The corn market was giving back earlier gains and trading down by about 3 cents in mid-morning trade, with December at $7.40 ¼ and the March 2013 at $7.44. The new-crop December 2013 was up ½ cent at $6.23 ½. The corn market has been advancing in recent trading sessions. Support has come from the view that export sales will begin to strengthen because major competitors are running out of supplies. But with grain markets closed on Thursday, there is the proverbial desire on the part of some traders to even out positions and reduce event risk. That selling was weighing on the market mid morning.

The soybean market was slightly lower at mid morning as traders sold to book somewhat unexpected gains in late trading on Tuesday. Because of the U.S. holiday on Thursday, there is the proverbial desire on the part of some traders to even out positions and reduce event risk. Weather outlooks do appear to be generally favorable for Brazil over the next one to two weeks. Argentine farmers face the unwelcome prospects of more rains in the central grain region that will delay plantings. USDA announced huge soyoil sales of 76,000 tonnes, and that was encouraging spreading of long soyoil against sales of meal. In mid-morning trade Jan. beans are down 2 ½ at $14.10; March down 1 ¼ at $13.95.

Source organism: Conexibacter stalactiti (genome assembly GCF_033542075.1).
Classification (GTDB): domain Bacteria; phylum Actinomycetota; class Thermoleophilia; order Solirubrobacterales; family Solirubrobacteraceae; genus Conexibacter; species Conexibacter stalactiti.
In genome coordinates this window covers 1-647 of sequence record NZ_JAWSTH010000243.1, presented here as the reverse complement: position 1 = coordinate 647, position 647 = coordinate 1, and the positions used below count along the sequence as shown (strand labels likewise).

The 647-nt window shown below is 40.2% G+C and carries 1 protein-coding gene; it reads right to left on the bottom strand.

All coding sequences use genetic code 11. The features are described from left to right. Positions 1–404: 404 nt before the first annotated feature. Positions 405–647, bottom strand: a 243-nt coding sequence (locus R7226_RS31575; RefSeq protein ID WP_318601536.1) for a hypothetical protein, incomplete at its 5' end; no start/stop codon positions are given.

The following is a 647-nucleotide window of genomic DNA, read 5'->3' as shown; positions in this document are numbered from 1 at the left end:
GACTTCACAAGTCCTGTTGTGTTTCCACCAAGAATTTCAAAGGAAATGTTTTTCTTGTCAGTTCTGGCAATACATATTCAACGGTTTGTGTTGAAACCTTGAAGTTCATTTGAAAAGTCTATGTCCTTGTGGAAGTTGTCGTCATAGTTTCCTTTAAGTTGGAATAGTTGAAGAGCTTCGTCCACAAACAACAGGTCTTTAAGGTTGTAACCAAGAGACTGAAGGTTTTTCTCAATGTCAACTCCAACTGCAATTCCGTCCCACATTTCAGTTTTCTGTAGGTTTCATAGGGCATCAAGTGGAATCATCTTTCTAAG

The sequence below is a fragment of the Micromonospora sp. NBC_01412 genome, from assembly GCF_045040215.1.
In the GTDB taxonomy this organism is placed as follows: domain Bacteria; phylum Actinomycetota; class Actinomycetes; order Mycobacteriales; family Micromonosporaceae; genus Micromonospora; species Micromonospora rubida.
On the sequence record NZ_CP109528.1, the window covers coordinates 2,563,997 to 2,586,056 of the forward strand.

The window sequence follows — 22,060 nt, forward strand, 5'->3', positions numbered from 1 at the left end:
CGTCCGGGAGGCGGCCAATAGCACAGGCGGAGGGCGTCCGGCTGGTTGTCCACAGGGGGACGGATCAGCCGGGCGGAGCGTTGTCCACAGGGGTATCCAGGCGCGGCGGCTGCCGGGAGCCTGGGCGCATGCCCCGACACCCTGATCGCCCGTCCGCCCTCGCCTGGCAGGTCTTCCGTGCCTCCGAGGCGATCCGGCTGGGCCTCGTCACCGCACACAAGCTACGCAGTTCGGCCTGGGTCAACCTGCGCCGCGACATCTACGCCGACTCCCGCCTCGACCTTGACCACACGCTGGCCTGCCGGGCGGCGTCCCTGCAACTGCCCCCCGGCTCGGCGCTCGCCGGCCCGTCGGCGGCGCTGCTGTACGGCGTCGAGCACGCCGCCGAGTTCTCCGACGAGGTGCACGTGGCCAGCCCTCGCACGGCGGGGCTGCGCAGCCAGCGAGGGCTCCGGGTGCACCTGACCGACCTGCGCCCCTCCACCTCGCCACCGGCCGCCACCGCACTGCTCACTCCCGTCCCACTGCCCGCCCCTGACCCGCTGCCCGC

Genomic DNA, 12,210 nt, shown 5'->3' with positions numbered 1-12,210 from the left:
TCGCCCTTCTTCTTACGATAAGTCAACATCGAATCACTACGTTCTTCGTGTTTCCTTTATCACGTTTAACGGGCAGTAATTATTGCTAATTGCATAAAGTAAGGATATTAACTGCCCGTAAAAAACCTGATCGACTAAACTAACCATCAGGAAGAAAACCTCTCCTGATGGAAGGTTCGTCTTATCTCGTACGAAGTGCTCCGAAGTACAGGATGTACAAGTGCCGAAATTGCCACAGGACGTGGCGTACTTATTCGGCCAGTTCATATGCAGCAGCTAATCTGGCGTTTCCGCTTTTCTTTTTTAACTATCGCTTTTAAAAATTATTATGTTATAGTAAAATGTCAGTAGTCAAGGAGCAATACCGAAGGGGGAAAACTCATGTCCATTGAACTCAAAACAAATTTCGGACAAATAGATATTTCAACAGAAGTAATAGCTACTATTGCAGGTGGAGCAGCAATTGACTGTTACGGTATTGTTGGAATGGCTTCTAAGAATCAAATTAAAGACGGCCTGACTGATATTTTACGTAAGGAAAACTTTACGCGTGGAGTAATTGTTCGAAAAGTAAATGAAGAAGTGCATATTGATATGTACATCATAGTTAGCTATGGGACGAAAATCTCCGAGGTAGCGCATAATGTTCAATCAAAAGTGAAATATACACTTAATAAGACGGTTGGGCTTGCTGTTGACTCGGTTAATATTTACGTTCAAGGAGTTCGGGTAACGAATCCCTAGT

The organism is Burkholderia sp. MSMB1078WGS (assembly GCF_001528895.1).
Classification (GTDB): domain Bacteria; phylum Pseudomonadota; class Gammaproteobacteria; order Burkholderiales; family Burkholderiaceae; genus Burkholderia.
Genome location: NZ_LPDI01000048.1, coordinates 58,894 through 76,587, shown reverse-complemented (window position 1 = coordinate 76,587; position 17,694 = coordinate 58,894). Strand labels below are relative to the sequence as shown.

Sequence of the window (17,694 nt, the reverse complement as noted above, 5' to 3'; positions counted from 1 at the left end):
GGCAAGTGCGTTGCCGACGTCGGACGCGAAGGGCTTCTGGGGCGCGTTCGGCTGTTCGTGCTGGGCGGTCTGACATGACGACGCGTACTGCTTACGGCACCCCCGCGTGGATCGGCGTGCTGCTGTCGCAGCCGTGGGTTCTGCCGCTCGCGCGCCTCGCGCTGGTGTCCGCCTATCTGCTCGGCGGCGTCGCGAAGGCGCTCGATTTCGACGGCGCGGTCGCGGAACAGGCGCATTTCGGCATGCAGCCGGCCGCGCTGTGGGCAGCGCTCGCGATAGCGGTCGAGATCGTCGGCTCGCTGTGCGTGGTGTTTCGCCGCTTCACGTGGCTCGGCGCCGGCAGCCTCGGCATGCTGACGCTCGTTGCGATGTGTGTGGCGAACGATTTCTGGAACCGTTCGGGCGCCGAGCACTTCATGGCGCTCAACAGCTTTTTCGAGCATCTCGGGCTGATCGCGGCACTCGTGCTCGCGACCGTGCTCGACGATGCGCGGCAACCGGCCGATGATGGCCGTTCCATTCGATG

Wheat prices are slightly higher in midday trade in very low pre-holiday volume. Disappointing exports thus far this season are a steady source of pressure on old crop prospects while forecasts for continued warmer-than-normal temperatures with little or no rain over the next two weeks in the central and southern Plains states continue to support prices due to new crop concerns. K-State agronomist Jim Shroyer describes the Kansas crop as in “tough shape” with the second poorest condition ratings for the newly-emerged crop ever recorded. There will be only one more crop condition report issued this fall and that will be on Monday, Nov. 26th. It will quite likely show further deterioration in winter wheat as reports are suspended until spring. At midsession, CBOT December is up 2 at $8.62 ½; KCBT December up 3 ¾ at $8.98 ¼; MGE December up 3 ¼ at $9.27.

Cattle prices are higher at midday Wednesday. Both live cattle contracts and feeder cattle contracts have posted solid gains in morning trade. The December live cattle contract is 90 cents higher at $127.95 and February is up by more than $1. The January feeder cattle contract is up 90 cents at $146.95. There is not a lot of news to move the market and the gains are due at least in part to position evening ahead of the holiday. Modest gains in the stock market are also supportive along with the general consensus that cash cattle prices will be higher this week.

Lean hog futures are mixed at midday. Nearby contracts are up modestly while the deferreds are posting small declines. Cash hog prices moved higher on Tuesday which is providing some support to the December contract but the pork cutout fell. The December contract is up 40 to 45 cents per pound while the June contract is down about 8 cents. With the light trade volume, settling prices on Wednesday will probably be little changed from Tuesday’s levels.